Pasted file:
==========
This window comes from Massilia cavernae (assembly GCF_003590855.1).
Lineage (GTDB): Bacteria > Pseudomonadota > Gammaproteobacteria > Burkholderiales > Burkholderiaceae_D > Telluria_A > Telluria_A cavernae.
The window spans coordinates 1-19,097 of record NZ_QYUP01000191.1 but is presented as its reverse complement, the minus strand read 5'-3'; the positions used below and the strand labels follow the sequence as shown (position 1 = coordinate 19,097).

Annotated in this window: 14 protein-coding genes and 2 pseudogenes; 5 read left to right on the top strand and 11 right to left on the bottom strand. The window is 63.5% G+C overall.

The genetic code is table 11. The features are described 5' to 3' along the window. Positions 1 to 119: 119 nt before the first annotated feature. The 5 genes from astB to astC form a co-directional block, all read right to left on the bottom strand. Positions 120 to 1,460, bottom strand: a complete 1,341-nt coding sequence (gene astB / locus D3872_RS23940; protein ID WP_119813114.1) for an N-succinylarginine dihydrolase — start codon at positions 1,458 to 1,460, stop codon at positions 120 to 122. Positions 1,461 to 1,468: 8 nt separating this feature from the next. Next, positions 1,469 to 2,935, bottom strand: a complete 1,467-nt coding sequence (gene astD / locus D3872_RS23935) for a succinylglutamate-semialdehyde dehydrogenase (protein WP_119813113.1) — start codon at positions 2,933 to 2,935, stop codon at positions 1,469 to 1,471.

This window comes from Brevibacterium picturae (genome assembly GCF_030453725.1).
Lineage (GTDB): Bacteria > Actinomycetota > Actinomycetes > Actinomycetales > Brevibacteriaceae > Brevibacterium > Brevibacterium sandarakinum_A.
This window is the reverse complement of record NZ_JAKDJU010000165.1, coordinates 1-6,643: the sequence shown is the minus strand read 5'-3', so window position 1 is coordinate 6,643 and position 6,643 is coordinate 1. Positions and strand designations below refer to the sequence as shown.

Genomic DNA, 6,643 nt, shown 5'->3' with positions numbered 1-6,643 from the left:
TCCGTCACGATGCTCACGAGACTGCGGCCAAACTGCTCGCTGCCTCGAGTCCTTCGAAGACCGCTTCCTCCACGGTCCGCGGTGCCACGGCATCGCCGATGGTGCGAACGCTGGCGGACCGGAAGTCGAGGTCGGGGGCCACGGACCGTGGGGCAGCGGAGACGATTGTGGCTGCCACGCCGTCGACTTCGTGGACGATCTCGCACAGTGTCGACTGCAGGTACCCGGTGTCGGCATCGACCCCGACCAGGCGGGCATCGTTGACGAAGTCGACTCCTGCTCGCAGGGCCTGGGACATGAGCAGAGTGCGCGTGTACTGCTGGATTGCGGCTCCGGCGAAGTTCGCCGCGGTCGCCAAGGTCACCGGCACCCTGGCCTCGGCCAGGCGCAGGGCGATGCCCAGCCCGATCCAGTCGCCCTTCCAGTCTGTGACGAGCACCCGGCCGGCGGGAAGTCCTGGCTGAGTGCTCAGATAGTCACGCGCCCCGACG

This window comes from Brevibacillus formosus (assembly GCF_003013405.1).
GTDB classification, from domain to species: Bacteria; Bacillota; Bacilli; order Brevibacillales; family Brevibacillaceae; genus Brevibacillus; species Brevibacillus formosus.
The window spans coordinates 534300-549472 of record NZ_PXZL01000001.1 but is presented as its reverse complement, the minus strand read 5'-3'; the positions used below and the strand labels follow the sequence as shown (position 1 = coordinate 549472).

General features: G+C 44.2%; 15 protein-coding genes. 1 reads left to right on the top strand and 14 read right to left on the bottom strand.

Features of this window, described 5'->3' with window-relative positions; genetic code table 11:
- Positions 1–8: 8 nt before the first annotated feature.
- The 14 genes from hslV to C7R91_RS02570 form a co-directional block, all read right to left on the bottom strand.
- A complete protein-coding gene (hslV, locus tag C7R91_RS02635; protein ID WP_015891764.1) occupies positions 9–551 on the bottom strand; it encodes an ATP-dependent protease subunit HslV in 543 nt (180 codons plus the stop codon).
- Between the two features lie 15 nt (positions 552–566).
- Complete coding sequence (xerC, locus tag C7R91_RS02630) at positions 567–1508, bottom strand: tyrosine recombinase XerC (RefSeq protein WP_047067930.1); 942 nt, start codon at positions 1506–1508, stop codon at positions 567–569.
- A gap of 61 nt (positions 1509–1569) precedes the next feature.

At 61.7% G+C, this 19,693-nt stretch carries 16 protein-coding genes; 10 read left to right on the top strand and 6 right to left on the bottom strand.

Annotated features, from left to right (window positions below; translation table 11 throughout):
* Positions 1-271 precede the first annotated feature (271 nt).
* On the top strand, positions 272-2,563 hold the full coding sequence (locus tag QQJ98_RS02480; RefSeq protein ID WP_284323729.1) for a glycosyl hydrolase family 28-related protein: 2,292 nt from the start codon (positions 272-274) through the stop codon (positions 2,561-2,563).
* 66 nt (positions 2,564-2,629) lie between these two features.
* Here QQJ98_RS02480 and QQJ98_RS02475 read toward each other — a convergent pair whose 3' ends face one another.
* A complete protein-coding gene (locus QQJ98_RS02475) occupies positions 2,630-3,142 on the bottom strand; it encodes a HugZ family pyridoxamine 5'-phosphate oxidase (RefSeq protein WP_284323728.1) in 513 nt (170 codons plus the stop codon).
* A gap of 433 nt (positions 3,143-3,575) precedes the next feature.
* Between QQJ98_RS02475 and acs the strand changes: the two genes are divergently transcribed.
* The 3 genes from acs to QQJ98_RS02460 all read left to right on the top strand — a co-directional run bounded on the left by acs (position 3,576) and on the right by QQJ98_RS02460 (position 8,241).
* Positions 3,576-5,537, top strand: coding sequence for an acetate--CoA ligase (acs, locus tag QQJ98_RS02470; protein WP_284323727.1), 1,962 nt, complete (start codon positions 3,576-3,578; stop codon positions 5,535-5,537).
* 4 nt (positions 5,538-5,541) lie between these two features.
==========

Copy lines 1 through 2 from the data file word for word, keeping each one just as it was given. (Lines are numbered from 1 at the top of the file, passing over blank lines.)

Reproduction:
This window comes from Massilia cavernae (assembly GCF_003590855.1).
Lineage (GTDB): Bacteria > Pseudomonadota > Gammaproteobacteria > Burkholderiales > Burkholderiaceae_D > Telluria_A > Telluria_A cavernae.